Picture of Innocence(7)

By: Jacqueline Baird


Throw her out, more like, Lucy thought, and panicked. ‘Is that it?’ She leapt to her feet and grasped his arm as he turned towards the door. ‘No discussion? At the very least give me more time to try and raise the money. I’ll do anything I can to save the factory.’

Lorenzo looked down into her eyes. They were an amazing green, he realised, big and pleading. He lost his train of thought for a moment.

He could do without Lucy Steadman and her persistence. He had known of her initial call to the bank, and that she had been sent the bank’s standard response. When he’d received her personal letter informing him she was visiting Verona he had told his secretary to arrange a meeting for two reasons. Firstly out of respect for his mother’s feelings, because she was the one who had given Antonio the money to buy his share in Steadman’s in the first place, without Lorenzo or the bank’s knowledge, and it seemed she had a sentimental attachment to the investment.

It had only been after Antonio’s death and the inquest, when Lorenzo had got around to dealing with his brother’s personal estate, that he’d actually discovered his brother was a partner in Steadman’s. He had queried his mother about the investment because the transaction had not been made through the Zanelli Bank but the Bank of Rome, and had suggested she sell. Her reply had astounded him.

Her own mother’s advice when she’d married had been to always keep a separate account that one’s husband knew nothing about, as it gave a wife a sense of independence. Obviously her account could not be at the Zanelli Bank, hence it was at the Bank of Rome. As for selling, she hadn’t been sure—because it still gave her great comfort to know that Antonio had not been the lightweight people had thought, but had made plans for the future and intended being a successful businessman in his own right.

Lorenzo didn’t agree. On finishing university Antonio and Damien had taken a gap year together, to travel around the world. That had spread into a second year, until their last mountaineering escapade that had seen Antonio dead at twenty-three. He doubted if either of them would have settled down to run a plastics factory … But he hadn’t argued with his mother, and she had agreed to his suggestion that he buy the investment from her and bring it under the control of the Zanelli Bank.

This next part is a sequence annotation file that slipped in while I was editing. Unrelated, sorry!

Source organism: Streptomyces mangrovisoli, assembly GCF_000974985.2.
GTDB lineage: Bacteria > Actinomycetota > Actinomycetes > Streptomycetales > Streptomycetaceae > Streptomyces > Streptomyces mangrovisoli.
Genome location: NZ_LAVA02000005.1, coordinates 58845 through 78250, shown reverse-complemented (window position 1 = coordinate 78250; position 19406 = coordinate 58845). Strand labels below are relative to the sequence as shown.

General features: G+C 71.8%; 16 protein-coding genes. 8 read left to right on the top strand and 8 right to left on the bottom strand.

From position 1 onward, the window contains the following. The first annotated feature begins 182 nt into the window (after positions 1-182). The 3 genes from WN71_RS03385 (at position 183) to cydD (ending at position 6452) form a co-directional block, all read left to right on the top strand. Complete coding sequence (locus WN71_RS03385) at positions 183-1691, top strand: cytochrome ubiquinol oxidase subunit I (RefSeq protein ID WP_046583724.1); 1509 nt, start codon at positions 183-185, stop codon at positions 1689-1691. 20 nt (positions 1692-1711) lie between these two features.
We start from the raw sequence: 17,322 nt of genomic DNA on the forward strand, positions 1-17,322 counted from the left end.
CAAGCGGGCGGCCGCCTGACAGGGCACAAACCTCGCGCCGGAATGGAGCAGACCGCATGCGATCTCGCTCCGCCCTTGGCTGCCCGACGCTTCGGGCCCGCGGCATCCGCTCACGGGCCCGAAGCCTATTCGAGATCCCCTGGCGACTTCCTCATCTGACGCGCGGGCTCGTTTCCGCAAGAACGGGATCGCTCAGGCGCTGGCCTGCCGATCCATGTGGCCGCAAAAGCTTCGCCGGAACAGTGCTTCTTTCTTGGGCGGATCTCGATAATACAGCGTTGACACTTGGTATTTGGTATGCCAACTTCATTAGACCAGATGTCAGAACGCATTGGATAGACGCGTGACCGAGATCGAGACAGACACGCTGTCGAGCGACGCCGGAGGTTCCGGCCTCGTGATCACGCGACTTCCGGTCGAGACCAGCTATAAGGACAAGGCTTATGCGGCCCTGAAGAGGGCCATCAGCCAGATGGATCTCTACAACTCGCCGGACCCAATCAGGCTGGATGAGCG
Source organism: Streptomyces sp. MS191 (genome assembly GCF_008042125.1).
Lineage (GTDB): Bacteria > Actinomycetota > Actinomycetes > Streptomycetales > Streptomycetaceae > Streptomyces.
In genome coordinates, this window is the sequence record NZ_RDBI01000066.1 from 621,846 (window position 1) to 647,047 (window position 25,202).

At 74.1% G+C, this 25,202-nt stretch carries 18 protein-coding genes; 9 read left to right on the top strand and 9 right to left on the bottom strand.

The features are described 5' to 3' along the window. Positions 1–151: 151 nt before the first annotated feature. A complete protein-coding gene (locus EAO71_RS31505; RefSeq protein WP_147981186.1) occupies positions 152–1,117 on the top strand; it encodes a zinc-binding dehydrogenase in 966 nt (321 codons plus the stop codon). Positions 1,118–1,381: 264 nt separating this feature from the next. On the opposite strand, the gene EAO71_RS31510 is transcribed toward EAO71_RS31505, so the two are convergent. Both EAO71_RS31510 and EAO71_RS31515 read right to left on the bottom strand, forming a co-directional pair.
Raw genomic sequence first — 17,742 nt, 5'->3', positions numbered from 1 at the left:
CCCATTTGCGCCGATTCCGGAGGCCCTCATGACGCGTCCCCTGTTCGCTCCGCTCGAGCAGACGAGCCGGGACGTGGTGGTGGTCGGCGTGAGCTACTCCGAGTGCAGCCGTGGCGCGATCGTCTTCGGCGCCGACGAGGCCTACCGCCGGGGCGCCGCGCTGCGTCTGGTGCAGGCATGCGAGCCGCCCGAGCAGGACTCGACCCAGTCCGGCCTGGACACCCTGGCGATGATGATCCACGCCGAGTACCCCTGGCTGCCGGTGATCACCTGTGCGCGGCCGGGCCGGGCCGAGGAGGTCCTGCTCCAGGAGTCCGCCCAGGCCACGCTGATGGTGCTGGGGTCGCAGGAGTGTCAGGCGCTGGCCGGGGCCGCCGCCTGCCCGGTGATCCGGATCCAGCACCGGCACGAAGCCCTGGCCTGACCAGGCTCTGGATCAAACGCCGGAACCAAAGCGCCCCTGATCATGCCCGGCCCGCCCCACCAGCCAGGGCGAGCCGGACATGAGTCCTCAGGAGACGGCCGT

The other reason he had agreed to meet Lucy Steadman was in memory of his brother. Because if he was honest he felt guilty. He had been so involved with work and his own business affairs that he had not paid as much attention to Antonio as he should have done. He had loved his brother from the moment he was born, but Antonio had been only eight when Lorenzo had left home for university, and holidays aside he had never returned, going straight to America after graduating. When he did return on the death of his father, to take over the bank, Antonio had been a happy-go-lucky teenager with his own group of friends. At eighteen he’d gone to live in London, so they’d never spent much time together as adults. But he remembered Antonio had mentioned Lucy a few times and had thought her a delightful child. So, although he despised her brother, he had agreed to see her. But after what he had learned over lunch today any fleeting compassion for a member of the Steadman family was non-existent.

Suddenly the frustration that had simmered inside him since speaking with Manuel exploded inside him, and the woman hanging on to his arm was the last straw. Abruptly he hauled her against him, covered her softly pleading lips, and kissed her with all the angry frustrated feelings riding him.

Lucy did not know what had hit her. Suddenly she was held against a hard body, and his mouth slammed down on hers. For a moment she froze in shock. Then she became aware of the movement of his firm lips, the subtle male scent of him, and excitement sizzled though her heating her blood and melting her bones. She had been kissed before, but never like this. He fascinated, thrilled and overwhelmed her every sense. When he abruptly thrust her away she was stunned by the immediacy of her response, and stood in a daze simply staring at him.

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